Further to the recent failure to create an EU patent covering the entire EU territory and the launch of enhanced cooperation with the involvement of currently 25 EU Member States, in accordance with Article 20 TEU and Articles 326 to 334 TFEU, the EU urgently needs to create a unitary title covering such EU Member States.
A unitary patent would make the existing European system much simpler, less burdensome, significantly less costly and thus more affordable for inventors. Once granted, a unitary patent would no longer have to be validated separately in any of the 25 participating Member States. This would remove, in particular, very expensive translation and other multiple administrative requirements in participating Member States. The translation requirements would be built on the existing language regime of the EPO. The unitary patent would be examined and granted in one of the existing official languages of the EPO – English, French or German. Applicants in the EU whose language was not one of those languages would have the option to file in any other official language of the EU. The costs for translations into one of the official languages of the EPO would be eligible for compensation
A unitary patent would increase the economic value of inventions and protect them better when compared with the current system. Currently many inventors, mainly European SMEs, patent their inventions in a handful of Member States. This is mainly because of the prohibitive costs involved in seeking protection by traditional European patents, not because of a lack of economic viability of the respective inventions.
This leads to a fragmentation of the EU's single market since such inventions are not protected in other Member States. The current system thus diminishes the economic value of European inventions. By contrast, a unitary patent would stimulate research, development and investment in innovation, helping to boost growth and competitiveness in the EU.
It should be noted that the unitary patent would be made available to all applicants in the EU on a non-discriminatory basis. Their inventions would be protected in all EU Member States participating under the enhanced cooperation. Furthermore, enhanced cooperation in this area would be open for accession by non-participating Member States at any time.
Another important element in the overall reform of the patent system in Europe is the creation of a unified European patent jurisdiction. The current system entails multi-forum litigation since companies may have to litigate in parallel in all countries where the European patent is validated. This results in very considerable costs, complexity and legal uncertainty. A common court with jurisdiction for both traditional European patents and patents with unitary effect would ensure the consistency of the whole patent system in Europe.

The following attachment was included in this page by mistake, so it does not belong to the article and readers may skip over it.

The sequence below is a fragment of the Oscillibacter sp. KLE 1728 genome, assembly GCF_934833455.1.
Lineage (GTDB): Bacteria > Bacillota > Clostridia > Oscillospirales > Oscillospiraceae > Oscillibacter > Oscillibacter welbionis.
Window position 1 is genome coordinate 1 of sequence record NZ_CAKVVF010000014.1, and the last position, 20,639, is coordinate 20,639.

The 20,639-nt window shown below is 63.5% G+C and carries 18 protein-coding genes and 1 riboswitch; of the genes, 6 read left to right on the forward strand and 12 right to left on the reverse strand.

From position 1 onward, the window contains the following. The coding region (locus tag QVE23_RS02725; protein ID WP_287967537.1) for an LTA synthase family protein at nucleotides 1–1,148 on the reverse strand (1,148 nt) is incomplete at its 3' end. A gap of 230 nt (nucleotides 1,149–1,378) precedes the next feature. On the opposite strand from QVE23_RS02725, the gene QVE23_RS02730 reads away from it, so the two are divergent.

The pending patent reform package would provide for a unitary patent covering the territory of the EU Member States participating in enhanced cooperation. It would also set up a specialised patent court structure with a pan-European reach ensuring legal certainty across the EU's single market. Moreover, the reform package would involve very substantial cost savings for users of the patent system, in particular SMEs.
The European patent with unitary effect will be a third option for applicants alongside patents designating individual or several Member States available through the European Patent Office or national patent offices. Applicants will be able to choose amongst different types of patents for their respective inventions. They would be able to apply either for a unitary patent covering 25 EU Member States or a traditional European patent covering a number of EPC Contracting States.
For up-to-date information on progress towards implementation of unitary patent protection, and the creation of a unified European patent jurisdiction, please go to the DG Internal Market and Services website, here: